[previous] [next] [contents]    Boundary-scan test - The TAP controller

The block called TAP controller in figure 1 is a small finite state machine (FSM) that generates the control signals defining the operating mode of the existing registers and of the data / instruction multiplexer (the 2:1 multiplexer that selects between the instruction register or a data register).

Figure 1: The BS architecture at IC level.

The TAP controller FSM is controlled by the TAP pin called TMS and enables three main operations on the register placed between TDI and TDO:

  • To capture the logic value present at the parallel input of its cells.
  • To shift data serially through the register cells.
  • To update the cell parallel outputs with the values that were shifted in.

Each of these three operations may take place on a data register or on the instruction register, leading to two parallel and similar paths in the TAP controller state transition diagram, shown in figure 2:

Figure 2: The TAP controller state transition diagram.

The IR (instruction register) branch is the right one and the DR (data register) branch is at its left. The three operations previously referred correspond respectively to the Capture, Shift and Update states (-DR and -IR). The Test Logic Reset (TLR) and the Run Test / Idle (RTI) are also important states, with the following objectives:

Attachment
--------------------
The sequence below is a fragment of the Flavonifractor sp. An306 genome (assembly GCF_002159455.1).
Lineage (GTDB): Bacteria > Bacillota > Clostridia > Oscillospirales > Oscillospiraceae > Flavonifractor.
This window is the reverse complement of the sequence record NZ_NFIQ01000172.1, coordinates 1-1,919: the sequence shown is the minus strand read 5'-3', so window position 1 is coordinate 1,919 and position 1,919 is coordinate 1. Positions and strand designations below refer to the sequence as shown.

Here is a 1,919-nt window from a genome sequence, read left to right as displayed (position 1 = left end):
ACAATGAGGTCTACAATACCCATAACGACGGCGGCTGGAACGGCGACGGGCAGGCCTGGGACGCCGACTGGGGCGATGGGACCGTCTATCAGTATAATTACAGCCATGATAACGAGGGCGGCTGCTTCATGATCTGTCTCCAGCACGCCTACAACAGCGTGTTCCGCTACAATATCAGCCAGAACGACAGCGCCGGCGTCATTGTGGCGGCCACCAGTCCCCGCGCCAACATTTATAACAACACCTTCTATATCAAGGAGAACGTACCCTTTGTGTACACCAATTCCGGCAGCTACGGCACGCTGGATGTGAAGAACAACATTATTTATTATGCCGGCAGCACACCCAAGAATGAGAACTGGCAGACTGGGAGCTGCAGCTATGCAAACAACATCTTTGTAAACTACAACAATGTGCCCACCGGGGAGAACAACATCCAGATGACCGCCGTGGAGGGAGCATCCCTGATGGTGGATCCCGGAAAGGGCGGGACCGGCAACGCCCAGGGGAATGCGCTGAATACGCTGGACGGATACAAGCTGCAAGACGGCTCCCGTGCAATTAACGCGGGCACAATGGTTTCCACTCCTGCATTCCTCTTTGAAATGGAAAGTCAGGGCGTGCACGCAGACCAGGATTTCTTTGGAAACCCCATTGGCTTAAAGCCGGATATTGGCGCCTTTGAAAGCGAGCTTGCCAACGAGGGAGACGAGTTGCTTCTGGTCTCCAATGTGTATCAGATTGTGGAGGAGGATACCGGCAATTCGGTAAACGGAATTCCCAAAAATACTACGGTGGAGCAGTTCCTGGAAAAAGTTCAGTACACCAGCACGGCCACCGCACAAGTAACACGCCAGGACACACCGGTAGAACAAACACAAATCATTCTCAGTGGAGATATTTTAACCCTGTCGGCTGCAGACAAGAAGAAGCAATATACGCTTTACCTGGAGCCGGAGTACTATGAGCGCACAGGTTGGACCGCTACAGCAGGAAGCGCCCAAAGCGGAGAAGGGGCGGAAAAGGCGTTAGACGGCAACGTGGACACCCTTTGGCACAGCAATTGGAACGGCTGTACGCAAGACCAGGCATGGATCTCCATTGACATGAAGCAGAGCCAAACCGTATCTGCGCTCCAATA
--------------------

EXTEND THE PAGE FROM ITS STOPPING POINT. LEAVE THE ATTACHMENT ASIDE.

• The TAP controller is forced into the TLR following power-up. In this state the BS logic has no effect at functional level, since all BS cells are in transparent mode.
  • RTI is a state where certain test operations defined by optional instructions (such as BIST) will take place.

The Select, Exit1 and Exit2 states (-DR and –IR) are temporary states. The last two, combined with the Pause (-DR and –IR) state, allow shifting of test data to be temporarily halted. The Select (-DR and –IR) states allow the selection of the type of register (-DR and –IR) to be connected between TDI and TDO (since there is only one TMS input, an additional state is required to distinguish if a DR or IR operation is to follow after RTI). It is important to understand the timing of the actions associated with the TAP controller FSM, namely that:

  • State transitions occur with the rising edge in the TCK signal.
  • Actions in a TAP controller state (such as capture, shift or update operations) occur with the falling edge of TCK in the state.

These requirements aim at guaranteeing correct operation even with BS chains including thousands of cells. Notice in particular that TDO changes at the falling edge of TCK, while TDI is read at its rising edge (both operations occur during any shift operation in the BS cells).